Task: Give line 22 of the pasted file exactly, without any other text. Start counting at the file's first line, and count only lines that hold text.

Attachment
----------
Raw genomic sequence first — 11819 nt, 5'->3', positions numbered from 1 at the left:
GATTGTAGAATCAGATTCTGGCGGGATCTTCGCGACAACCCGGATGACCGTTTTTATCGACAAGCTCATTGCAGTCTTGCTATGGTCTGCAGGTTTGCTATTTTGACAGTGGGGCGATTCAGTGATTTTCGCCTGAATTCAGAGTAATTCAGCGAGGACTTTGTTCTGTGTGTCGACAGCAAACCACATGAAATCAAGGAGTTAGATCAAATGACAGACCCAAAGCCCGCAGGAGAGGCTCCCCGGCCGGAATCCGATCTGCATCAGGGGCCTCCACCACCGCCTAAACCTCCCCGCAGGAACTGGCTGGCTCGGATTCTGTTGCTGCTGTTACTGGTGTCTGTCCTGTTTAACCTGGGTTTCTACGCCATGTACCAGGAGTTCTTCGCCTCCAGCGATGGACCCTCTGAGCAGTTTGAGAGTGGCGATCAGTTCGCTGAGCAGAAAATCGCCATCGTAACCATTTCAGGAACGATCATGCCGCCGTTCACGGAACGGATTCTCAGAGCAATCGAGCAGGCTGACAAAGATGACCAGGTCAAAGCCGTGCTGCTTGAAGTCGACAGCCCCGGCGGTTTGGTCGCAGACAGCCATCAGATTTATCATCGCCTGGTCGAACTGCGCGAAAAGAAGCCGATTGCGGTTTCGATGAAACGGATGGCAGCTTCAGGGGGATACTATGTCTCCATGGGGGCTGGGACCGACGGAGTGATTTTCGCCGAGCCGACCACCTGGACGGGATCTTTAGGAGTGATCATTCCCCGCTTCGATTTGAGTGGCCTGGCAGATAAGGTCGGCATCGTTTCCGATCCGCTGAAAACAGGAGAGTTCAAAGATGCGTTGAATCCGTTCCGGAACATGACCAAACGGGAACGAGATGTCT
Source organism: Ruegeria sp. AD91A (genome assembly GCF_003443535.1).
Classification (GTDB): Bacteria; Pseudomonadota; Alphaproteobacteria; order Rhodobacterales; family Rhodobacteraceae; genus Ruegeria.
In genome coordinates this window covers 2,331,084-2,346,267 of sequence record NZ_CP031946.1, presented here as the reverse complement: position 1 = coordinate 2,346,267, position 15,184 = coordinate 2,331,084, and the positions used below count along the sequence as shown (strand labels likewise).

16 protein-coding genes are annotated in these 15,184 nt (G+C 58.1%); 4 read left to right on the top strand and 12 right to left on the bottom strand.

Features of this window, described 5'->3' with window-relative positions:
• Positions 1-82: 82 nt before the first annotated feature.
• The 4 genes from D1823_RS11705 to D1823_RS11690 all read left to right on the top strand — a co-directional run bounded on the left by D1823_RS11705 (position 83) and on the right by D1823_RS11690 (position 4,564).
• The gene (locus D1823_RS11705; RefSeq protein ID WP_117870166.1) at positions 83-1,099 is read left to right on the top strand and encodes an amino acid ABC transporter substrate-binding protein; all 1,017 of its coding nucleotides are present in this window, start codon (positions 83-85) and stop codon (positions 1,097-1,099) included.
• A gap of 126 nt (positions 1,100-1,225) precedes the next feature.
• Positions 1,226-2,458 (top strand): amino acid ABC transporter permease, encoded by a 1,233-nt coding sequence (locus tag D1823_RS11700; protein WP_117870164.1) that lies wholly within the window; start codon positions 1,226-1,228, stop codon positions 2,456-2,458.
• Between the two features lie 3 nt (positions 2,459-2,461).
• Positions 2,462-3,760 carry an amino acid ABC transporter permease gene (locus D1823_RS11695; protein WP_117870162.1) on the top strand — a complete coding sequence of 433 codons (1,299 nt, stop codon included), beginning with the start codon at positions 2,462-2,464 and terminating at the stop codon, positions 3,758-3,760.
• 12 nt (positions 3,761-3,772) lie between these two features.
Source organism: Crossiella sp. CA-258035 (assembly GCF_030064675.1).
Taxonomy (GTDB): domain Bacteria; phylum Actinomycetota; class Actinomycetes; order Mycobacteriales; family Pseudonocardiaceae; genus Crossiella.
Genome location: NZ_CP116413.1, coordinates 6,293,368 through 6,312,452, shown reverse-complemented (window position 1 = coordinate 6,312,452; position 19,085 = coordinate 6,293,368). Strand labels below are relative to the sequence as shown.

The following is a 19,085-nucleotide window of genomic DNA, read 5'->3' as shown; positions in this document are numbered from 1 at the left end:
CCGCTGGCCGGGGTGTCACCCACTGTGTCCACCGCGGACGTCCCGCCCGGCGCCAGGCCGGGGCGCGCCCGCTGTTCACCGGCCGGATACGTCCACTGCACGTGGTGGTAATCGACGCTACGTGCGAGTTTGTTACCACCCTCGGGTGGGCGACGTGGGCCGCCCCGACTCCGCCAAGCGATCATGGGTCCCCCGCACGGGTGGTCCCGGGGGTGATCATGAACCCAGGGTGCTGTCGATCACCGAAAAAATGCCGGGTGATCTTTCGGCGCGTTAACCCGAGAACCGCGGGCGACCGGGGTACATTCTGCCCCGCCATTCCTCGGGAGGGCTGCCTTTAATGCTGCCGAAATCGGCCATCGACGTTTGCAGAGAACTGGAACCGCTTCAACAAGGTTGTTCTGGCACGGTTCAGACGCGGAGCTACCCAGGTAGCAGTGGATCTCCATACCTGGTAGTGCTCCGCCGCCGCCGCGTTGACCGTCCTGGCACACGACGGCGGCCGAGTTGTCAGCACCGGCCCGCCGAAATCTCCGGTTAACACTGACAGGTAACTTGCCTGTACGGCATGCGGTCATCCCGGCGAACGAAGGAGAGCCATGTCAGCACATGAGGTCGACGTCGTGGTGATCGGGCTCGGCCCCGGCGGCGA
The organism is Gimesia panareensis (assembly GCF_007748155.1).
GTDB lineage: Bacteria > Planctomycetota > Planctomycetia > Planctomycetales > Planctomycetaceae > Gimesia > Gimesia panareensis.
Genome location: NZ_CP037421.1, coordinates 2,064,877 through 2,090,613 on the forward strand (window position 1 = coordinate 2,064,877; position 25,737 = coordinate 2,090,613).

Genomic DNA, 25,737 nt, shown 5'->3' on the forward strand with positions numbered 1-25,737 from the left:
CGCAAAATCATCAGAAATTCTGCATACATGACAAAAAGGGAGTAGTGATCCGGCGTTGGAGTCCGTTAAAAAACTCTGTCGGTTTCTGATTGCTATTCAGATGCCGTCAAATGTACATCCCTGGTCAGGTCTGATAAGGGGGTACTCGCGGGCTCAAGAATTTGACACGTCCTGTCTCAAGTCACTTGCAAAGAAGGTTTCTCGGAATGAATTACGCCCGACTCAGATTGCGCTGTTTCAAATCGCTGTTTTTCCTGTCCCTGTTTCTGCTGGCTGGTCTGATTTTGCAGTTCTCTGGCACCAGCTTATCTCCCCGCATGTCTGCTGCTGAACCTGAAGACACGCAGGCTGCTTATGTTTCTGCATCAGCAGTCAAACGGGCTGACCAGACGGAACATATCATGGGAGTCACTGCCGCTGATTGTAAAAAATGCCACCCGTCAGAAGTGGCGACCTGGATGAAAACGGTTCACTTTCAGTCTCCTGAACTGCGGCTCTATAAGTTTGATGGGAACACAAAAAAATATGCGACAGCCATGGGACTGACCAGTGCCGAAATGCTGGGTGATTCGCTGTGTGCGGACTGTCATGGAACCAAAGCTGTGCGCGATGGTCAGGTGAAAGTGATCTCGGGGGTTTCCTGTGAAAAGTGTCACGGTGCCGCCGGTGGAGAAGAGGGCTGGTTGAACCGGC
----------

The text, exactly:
GTDB lineage: Bacteria > Planctomycetota > Planctomycetia > Planctomycetales > Planctomycetaceae > Gimesia > Gimesia panareensis.